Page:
Additionally, you see multiple scheduling systems in companies that are not centrally managed or use third-party vendor applications. These applications either have limited built-in scheduling capabilities or have business partners with scheduling systems that they recommend for their applications.
Staff members with various backgrounds also play a role. Let’s face it -- people tend to prefer things that are familiar to them. Scheduling systems are no different. This can lead to multiple scheduling systems based on personal preferences.
Finally, companies that have not fully automated their business operations are more likely to have disparate scheduling systems. Business groups that work independently from each other seldom have common scheduling toolsets.
What problems arise from having multiple job schedulers? What factors or technologies -- for example, new Web technologies -- exacerbate the problems?
A fundamental problem with multiple job schedulers is that they provide a view of operations based only on what is defined in each separate scheduling database. Therefore, business and IT only see a partial technology view and not an end-to-end view of the information the business needs to operate.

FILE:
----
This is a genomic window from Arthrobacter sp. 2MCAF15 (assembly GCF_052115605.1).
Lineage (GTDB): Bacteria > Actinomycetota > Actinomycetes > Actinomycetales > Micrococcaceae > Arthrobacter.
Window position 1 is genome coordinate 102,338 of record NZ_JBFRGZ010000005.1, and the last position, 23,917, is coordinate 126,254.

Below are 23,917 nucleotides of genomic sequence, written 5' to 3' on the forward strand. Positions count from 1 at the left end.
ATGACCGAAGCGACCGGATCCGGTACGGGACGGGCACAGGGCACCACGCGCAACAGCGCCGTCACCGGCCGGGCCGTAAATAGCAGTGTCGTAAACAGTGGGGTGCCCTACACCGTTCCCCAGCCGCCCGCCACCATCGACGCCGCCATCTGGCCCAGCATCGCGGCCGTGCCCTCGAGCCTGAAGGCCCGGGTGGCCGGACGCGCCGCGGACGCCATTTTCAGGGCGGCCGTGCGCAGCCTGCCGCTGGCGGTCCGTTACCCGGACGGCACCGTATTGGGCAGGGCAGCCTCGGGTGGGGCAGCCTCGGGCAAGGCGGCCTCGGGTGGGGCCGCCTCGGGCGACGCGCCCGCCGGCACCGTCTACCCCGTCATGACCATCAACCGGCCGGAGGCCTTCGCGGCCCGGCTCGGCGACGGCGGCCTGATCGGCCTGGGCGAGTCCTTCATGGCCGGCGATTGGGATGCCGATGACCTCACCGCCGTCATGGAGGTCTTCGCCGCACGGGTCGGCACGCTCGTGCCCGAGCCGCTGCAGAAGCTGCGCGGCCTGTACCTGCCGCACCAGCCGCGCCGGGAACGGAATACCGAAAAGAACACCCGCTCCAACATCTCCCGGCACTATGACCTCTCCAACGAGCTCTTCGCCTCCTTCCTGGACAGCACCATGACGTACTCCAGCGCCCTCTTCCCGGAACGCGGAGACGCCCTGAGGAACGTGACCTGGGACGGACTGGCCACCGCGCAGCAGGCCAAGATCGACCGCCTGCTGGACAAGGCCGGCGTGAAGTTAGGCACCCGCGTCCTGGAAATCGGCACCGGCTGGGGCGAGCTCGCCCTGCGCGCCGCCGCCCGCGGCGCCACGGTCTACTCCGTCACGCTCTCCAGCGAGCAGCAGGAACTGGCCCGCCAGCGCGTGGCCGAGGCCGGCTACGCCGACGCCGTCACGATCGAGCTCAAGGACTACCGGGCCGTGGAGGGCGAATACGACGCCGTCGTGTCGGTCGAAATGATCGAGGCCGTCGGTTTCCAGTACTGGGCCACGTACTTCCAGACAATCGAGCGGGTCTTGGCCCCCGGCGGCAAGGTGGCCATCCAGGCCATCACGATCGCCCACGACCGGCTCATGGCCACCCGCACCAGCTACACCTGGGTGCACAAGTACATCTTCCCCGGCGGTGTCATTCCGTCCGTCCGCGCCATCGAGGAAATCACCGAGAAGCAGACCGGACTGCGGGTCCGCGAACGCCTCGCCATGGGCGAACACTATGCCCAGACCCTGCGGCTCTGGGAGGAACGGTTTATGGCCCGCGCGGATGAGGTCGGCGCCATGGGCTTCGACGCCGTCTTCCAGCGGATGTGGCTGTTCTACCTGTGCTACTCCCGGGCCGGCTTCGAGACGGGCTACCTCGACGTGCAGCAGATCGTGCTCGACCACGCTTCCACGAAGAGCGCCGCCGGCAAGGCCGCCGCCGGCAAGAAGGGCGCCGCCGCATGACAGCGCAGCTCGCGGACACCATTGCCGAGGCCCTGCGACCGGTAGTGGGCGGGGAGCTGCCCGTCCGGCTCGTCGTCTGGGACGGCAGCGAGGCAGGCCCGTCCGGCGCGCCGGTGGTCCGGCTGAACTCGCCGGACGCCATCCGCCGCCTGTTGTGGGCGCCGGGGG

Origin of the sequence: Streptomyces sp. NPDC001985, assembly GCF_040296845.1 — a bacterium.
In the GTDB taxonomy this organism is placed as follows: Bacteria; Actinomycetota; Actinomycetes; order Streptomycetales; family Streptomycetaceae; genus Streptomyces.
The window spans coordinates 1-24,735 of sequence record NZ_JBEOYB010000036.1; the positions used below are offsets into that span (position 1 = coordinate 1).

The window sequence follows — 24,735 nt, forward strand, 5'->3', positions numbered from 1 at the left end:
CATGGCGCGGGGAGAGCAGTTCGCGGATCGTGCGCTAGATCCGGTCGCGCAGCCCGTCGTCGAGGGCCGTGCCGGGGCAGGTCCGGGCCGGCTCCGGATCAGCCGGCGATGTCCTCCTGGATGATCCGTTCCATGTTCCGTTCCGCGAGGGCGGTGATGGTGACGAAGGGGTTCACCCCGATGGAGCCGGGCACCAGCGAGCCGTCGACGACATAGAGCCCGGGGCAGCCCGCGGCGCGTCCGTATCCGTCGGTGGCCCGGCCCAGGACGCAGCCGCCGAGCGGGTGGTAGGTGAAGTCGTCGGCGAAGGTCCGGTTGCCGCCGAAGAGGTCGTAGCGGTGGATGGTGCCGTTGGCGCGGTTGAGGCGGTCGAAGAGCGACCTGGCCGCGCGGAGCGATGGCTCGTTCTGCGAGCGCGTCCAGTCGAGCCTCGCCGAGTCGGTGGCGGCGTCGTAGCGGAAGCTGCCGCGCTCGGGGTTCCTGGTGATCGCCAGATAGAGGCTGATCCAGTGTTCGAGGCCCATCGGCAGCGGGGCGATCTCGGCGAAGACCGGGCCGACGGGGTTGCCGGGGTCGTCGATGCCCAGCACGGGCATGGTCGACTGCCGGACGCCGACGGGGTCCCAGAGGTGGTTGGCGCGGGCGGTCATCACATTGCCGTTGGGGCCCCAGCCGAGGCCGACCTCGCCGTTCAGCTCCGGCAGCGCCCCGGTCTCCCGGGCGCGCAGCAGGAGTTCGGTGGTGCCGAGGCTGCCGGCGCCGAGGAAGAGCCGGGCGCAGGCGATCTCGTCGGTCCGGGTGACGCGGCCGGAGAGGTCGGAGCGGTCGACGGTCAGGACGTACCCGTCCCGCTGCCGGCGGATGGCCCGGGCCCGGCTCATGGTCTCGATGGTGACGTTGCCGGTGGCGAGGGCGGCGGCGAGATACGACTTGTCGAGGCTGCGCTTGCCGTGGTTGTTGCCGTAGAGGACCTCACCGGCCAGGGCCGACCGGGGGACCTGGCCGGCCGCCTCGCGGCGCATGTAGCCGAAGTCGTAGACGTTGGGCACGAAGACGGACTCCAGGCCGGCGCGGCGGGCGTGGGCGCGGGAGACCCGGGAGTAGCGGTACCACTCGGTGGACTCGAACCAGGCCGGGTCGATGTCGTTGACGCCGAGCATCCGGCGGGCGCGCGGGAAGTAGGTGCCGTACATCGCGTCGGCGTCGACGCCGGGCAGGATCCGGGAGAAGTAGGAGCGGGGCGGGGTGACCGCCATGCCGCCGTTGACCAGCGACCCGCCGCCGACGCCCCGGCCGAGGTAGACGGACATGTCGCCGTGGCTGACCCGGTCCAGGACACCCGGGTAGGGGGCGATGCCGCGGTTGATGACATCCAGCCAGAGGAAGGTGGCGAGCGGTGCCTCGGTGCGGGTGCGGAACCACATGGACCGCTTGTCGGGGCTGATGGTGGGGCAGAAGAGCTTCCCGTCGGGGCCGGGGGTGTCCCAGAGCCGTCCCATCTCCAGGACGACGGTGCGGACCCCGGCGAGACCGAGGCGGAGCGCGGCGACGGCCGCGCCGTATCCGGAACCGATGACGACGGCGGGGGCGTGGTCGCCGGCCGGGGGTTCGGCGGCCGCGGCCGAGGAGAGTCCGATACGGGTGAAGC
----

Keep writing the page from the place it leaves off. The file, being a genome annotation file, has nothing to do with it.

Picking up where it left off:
This lack of visibility is compounded by the need of the business to maximize the use of newer Web technologies while continuing to process its other workload based on more established technologies. To maximize its competitiveness, the business needs visibility based on how it operates regardless of the technology used.
Because most Web technologies were not developed with integration into scheduling systems as a core requirement, integration can be a challenge that is made even more difficult if multiple scheduling systems are involved.
Undoubtedly, one of the most significant issues with a multiple scheduler environment is a higher operational cost. Each scheduling system has its own scheduling engine, agents, terminology, and staff requirements. They are not designed to be interoperable. The bottom line: multiple scheduling systems mean more complexity and more products to learn, implement, and maintain. Therefore, they require more people to operate. This adds up to greater cost and less visibility.
How does a disparate job scheduling environment affect the business?
One of the most devastating effects on businesses is the delay of mission-critical business information. As I mentioned, having multiple scheduling systems lead to complexity. It also leads to multiple points of failure and delays in supplying the business with the information it needs to competitively operate.
Additionally, unnecessary complexity leads to more money spent on IT. There are always investments in new technology needed to help businesses stay current and compete. The problem is that the money available to IT is limited. Money that could be spent on staying competitive is instead spent on operating a complex, multiple scheduling infrastructure, depleting the budget for more revenue-driving technologies.